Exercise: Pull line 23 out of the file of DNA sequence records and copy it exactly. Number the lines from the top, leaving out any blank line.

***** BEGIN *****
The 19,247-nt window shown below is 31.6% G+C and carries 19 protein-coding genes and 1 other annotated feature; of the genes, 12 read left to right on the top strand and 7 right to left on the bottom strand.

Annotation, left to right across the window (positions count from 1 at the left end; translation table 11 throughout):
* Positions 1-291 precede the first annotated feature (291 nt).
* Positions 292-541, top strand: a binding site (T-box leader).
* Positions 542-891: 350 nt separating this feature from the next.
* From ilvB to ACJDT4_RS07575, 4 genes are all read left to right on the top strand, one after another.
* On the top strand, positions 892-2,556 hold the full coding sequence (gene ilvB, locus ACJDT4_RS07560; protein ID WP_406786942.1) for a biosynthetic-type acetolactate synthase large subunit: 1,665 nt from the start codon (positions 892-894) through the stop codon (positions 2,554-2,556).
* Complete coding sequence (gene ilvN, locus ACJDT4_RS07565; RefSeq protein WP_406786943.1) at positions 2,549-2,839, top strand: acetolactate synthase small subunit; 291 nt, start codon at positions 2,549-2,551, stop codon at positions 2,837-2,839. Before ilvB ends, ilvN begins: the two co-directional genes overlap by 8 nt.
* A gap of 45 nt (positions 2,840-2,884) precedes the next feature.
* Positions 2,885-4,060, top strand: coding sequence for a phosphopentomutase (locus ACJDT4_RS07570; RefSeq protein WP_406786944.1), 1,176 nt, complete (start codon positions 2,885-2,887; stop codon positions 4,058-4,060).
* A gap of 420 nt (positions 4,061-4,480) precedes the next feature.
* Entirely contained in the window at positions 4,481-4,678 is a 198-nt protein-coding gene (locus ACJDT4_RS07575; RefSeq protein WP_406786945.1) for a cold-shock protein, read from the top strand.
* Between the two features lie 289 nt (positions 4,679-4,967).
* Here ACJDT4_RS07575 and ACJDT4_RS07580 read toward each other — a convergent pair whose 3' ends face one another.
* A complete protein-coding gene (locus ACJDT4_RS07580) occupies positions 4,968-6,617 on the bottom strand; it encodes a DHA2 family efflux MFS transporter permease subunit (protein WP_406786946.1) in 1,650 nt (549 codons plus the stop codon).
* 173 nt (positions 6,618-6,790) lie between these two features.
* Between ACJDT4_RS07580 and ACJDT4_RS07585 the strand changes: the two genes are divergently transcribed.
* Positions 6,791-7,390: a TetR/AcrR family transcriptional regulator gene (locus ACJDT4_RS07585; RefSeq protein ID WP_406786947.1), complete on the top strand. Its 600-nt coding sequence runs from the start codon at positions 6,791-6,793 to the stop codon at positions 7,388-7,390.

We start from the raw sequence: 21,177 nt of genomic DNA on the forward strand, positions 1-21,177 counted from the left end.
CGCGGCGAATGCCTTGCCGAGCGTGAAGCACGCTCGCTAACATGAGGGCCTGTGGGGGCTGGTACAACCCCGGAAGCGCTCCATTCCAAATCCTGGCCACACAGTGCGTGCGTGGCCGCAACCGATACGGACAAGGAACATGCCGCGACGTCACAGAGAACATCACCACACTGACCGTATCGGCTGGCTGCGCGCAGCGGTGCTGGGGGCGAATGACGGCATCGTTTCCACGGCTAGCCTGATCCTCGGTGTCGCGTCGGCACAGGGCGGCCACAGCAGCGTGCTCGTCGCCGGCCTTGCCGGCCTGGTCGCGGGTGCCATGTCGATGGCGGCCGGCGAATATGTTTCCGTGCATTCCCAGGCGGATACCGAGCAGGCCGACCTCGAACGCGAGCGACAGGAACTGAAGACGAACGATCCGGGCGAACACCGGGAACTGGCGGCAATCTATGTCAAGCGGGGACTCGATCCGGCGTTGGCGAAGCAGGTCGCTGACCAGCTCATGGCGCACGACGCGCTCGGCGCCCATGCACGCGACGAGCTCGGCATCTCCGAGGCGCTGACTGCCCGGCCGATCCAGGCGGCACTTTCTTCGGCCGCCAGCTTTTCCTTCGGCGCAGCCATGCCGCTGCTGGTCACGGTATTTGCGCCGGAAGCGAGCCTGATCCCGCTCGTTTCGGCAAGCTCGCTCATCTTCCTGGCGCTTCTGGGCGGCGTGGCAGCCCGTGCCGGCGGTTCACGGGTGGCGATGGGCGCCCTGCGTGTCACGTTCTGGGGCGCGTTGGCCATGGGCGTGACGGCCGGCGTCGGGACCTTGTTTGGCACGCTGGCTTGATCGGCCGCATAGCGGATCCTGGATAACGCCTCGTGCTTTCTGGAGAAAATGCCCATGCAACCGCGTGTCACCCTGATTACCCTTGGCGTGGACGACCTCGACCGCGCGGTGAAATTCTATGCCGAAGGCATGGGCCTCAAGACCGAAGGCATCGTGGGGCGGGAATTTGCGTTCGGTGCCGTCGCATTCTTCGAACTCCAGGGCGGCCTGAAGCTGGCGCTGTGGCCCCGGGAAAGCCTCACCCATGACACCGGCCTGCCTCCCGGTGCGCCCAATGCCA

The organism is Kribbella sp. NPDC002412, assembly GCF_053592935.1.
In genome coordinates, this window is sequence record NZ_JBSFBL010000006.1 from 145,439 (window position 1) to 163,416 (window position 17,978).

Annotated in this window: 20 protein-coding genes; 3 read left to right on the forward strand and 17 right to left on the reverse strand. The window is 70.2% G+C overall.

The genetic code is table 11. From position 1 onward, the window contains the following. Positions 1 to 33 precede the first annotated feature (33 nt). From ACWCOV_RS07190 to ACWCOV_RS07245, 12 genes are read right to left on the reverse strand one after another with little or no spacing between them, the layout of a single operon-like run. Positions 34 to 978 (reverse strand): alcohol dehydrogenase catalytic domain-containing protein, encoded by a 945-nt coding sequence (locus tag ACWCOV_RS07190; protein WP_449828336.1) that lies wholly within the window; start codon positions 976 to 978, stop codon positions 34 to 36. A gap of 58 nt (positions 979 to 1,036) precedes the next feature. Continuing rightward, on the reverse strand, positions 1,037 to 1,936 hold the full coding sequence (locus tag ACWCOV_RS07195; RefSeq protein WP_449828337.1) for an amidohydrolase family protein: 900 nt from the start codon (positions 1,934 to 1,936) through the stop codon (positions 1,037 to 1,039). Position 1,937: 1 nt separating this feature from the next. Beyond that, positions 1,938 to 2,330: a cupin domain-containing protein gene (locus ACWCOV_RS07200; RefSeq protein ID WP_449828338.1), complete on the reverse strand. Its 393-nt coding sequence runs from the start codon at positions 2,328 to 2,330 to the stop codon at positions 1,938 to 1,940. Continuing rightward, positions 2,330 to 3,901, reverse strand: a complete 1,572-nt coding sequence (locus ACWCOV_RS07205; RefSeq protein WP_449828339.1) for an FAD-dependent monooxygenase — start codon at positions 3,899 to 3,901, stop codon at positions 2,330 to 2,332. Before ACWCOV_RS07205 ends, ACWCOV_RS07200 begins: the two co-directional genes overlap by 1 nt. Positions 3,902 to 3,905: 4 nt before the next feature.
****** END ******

Annotated in this window: 20 protein-coding genes; 3 read left to right on the forward strand and 17 right to left on the reverse strand. The window is 70.2% G+C overall.